20 Inspirational Writing Quotes - HobbyLark

Subject Intent: 


To increase pupils’ prospects by ensuring that all children can confidently communicate and transfer their knowledge, ideas and emotions through their writing. We are determined to ensure that our pupils can speak, read and write fluently so that they can succeed in future life. 



Building foundations for a love of life, a love of learning and a love of one another 

  • To ensure children’s phonic skills are secure as early as possible as these are essential to developing as a competent, assertive reader and subsequently a proficient writer. 
  • To provide early reading foundations that enable pupils to be enthusiastic readers with a passion and love for storytelling, literature and vocabulary which inspires them to write. 
  • To provide early writing opportunities to immerse pupils in purposeful transcription and formation activities. 
  • To ensure that all children learn to write. 
  • For children to become enthusiastic and motivated writers. 
  • To immerse children in a range of genres in order to write for purpose and audience. 
  • To encourage a love of literature. 
  • Through thorough tracking and moderating we ensure that no child is left behind; those few pupils who find learning to write a challenge are supported through scaffolding and interventions to cater for their needs. 


Key Documents

1. Writing at USL

2. USL Curriculum Progression Writing with Spelling

3. Upton St Leonards USL Writing Policy

    Upton St Leonards USL Handwriting Policy

    ELS Mnemonics and Rhymes to support Letter Formation

4. Writing Action Plan 23-24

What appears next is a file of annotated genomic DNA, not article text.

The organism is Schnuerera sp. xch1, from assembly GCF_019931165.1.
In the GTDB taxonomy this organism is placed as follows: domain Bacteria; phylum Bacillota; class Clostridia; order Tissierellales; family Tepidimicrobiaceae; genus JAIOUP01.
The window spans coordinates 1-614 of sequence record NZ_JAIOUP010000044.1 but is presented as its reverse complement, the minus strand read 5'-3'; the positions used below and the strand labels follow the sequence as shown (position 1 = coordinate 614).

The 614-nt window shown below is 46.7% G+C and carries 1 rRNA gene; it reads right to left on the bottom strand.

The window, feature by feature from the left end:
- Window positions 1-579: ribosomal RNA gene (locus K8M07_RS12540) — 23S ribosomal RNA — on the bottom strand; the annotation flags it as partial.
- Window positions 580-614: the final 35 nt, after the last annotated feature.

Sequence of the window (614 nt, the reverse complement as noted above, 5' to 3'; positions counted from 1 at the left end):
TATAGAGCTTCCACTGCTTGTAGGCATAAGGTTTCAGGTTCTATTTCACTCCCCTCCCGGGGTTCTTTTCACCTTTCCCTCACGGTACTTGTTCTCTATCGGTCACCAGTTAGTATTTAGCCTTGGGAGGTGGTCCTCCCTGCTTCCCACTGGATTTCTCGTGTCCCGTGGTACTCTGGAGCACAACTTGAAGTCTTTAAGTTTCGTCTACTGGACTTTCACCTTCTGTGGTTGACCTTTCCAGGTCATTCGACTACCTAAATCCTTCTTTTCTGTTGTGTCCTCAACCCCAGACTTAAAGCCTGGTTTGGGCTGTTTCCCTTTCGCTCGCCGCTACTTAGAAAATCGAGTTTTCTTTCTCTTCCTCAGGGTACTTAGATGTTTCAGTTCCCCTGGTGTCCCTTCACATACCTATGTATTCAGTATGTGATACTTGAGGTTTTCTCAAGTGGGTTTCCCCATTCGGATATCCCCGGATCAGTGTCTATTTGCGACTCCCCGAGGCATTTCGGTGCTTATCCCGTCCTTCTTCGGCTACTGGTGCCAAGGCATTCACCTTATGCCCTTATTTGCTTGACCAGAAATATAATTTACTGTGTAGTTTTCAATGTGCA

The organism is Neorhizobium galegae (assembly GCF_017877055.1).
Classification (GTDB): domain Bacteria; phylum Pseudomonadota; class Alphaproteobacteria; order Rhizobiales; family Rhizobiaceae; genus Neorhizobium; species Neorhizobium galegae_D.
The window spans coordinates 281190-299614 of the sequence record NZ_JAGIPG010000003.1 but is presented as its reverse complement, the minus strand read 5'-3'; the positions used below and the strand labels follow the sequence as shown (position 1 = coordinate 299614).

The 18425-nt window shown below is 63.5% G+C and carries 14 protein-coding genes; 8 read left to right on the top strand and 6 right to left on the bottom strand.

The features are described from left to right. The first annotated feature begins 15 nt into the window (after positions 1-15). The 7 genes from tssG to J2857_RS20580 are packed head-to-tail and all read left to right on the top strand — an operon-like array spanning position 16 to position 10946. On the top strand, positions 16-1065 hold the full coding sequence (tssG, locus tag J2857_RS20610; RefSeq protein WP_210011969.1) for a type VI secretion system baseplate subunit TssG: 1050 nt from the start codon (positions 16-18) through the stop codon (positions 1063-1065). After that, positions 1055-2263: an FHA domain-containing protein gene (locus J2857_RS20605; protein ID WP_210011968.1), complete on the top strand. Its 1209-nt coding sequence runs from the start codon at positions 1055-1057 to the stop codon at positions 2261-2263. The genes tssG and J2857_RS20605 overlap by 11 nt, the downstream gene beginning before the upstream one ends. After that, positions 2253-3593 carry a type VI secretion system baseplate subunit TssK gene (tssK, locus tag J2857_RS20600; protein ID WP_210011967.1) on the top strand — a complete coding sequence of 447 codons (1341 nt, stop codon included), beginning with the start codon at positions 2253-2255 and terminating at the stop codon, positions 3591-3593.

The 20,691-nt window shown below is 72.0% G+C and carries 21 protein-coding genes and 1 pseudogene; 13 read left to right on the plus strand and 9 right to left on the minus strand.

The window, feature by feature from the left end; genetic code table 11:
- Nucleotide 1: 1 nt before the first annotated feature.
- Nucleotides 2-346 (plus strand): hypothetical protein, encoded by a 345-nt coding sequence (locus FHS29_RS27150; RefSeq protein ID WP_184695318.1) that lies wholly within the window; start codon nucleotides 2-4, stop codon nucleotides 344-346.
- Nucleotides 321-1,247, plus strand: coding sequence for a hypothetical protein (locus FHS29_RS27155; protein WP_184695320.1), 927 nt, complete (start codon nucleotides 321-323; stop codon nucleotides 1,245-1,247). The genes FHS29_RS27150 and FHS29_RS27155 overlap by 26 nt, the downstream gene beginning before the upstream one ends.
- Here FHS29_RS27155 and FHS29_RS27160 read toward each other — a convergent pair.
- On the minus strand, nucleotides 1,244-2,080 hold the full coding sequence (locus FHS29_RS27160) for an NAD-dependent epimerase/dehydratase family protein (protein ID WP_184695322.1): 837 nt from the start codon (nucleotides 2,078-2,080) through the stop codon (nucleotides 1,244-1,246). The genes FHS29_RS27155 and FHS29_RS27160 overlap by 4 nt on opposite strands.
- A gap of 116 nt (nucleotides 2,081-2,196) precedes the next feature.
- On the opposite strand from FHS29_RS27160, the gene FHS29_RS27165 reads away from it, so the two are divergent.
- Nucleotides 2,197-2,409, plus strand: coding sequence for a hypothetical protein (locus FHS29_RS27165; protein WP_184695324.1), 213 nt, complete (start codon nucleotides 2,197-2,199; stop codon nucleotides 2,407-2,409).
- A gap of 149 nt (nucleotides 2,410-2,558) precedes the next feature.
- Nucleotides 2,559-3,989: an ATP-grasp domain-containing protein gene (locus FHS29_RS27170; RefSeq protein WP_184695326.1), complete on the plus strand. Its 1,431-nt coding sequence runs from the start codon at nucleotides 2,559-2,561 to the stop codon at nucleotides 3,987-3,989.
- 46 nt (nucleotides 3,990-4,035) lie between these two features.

Spelling Action Plan 23-24

5. Scaffolding in Writing

6. SMSC in Writing at USL

7. British Values in Writing at USL

8. Long Term Planning Documents - Writing Maps

9. Writing Assessment Criteria

How we teach Writing

Our writing lessons follow the below framework in terms of implementation: 

At Upton St Leonards, we have adapted the Talk for Writing approach to creat our own approach to the teaching of writing which is based on the principles of how we learn. There are three phases which promote movement from imitation to innovation to independent application. These phases enable children to imitate orally the language they need for a particular genre, before reading and analysing it, and then writing their own version.

Our Writing Curriculum is designed with our pupils' needs at the heart. Oracy screening in the EYFS demonstrates that children's vocabulary and oracy is not a key area of need for our pupils. However, historically, spelling, punctuation and grammar have been. A focus on SPAG is therefore a key feature of our adapted curriculum design. The coverage of spelling, grammar and punctuation for each year group has been explicitly mapped out to ensure that children’s knowledge, understanding and application is secure and built upon term by term, year on year. We have daily retrieval quizzes so that prior learning is revisited and embedded into the long-term memory. 

USL Approach to Writing

From a young age, we engage with our children by smiling and cooing with them as a baby, getting them to imitate sounds and words in their first year and enjoying nursery rhymes and actions with them in their toddler years. This is how children learn. This is how children respond.

Our writing approach encompasses all of the skills we use in early infanthood and allows children to develop their oral skills, which subsequently develop their writing skills; if you can say it, you can write it.

At Upton St Leonards C of E Primary School, we believe that by following our approach, every child is able to access stories, poems and information texts and use these platforms to create their own masterpiece.